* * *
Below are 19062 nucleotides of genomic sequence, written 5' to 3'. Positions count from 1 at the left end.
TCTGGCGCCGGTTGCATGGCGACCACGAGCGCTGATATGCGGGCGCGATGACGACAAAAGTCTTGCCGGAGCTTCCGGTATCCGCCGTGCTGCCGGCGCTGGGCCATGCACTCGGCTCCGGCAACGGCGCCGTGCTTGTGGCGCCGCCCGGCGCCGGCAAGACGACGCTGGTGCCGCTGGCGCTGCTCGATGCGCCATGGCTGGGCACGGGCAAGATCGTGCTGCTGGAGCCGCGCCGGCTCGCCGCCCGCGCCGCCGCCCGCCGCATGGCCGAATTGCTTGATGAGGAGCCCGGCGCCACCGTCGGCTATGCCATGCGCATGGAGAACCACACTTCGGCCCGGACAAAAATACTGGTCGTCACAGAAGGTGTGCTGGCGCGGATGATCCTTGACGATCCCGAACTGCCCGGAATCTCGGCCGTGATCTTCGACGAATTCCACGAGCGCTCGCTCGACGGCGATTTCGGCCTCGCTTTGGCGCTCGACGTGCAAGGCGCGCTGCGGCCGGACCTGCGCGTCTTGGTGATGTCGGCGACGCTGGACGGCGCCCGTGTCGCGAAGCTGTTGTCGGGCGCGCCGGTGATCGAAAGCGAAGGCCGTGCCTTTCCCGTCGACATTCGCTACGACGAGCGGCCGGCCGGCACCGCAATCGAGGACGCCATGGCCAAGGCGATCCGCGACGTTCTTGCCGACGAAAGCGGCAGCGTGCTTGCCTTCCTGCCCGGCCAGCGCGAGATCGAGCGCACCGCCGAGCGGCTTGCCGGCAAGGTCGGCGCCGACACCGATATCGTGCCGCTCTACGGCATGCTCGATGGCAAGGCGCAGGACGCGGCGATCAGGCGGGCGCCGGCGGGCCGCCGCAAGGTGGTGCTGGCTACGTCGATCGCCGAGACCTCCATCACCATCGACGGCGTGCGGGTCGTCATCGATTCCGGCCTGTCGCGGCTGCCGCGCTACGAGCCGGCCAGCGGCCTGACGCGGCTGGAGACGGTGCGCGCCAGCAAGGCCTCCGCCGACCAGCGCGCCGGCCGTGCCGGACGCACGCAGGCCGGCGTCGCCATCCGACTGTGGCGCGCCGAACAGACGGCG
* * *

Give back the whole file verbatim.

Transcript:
Below are 19062 nucleotides of genomic sequence, written 5' to 3'. Positions count from 1 at the left end.
TCTGGCGCCGGTTGCATGGCGACCACGAGCGCTGATATGCGGGCGCGATGACGACAAAAGTCTTGCCGGAGCTTCCGGTATCCGCCGTGCTGCCGGCGCTGGGCCATGCACTCGGCTCCGGCAACGGCGCCGTGCTTGTGGCGCCGCCCGGCGCCGGCAAGACGACGCTGGTGCCGCTGGCGCTGCTCGATGCGCCATGGCTGGGCACGGGCAAGATCGTGCTGCTGGAGCCGCGCCGGCTCGCCGCCCGCGCCGCCGCCCGCCGCATGGCCGAATTGCTTGATGAGGAGCCCGGCGCCACCGTCGGCTATGCCATGCGCATGGAGAACCACACTTCGGCCCGGACAAAAATACTGGTCGTCACAGAAGGTGTGCTGGCGCGGATGATCCTTGACGATCCCGAACTGCCCGGAATCTCGGCCGTGATCTTCGACGAATTCCACGAGCGCTCGCTCGACGGCGATTTCGGCCTCGCTTTGGCGCTCGACGTGCAAGGCGCGCTGCGGCCGGACCTGCGCGTCTTGGTGATGTCGGCGACGCTGGACGGCGCCCGTGTCGCGAAGCTGTTGTCGGGCGCGCCGGTGATCGAAAGCGAAGGCCGTGCCTTTCCCGTCGACATTCGCTACGACGAGCGGCCGGCCGGCACCGCAATCGAGGACGCCATGGCCAAGGCGATCCGCGACGTTCTTGCCGACGAAAGCGGCAGCGTGCTTGCCTTCCTGCCCGGCCAGCGCGAGATCGAGCGCACCGCCGAGCGGCTTGCCGGCAAGGTCGGCGCCGACACCGATATCGTGCCGCTCTACGGCATGCTCGATGGCAAGGCGCAGGACGCGGCGATCAGGCGGGCGCCGGCGGGCCGCCGCAAGGTGGTGCTGGCTACGTCGATCGCCGAGACCTCCATCACCATCGACGGCGTGCGGGTCGTCATCGATTCCGGCCTGTCGCGGCTGCCGCGCTACGAGCCGGCCAGCGGCCTGACGCGGCTGGAGACGGTGCGCGCCAGCAAGGCCTCCGCCGACCAGCGCGCCGGCCGTGCCGGACGCACGCAGGCCGGCGTCGCCATCCGACTGTGGCGCGCCGAACAGACGGCG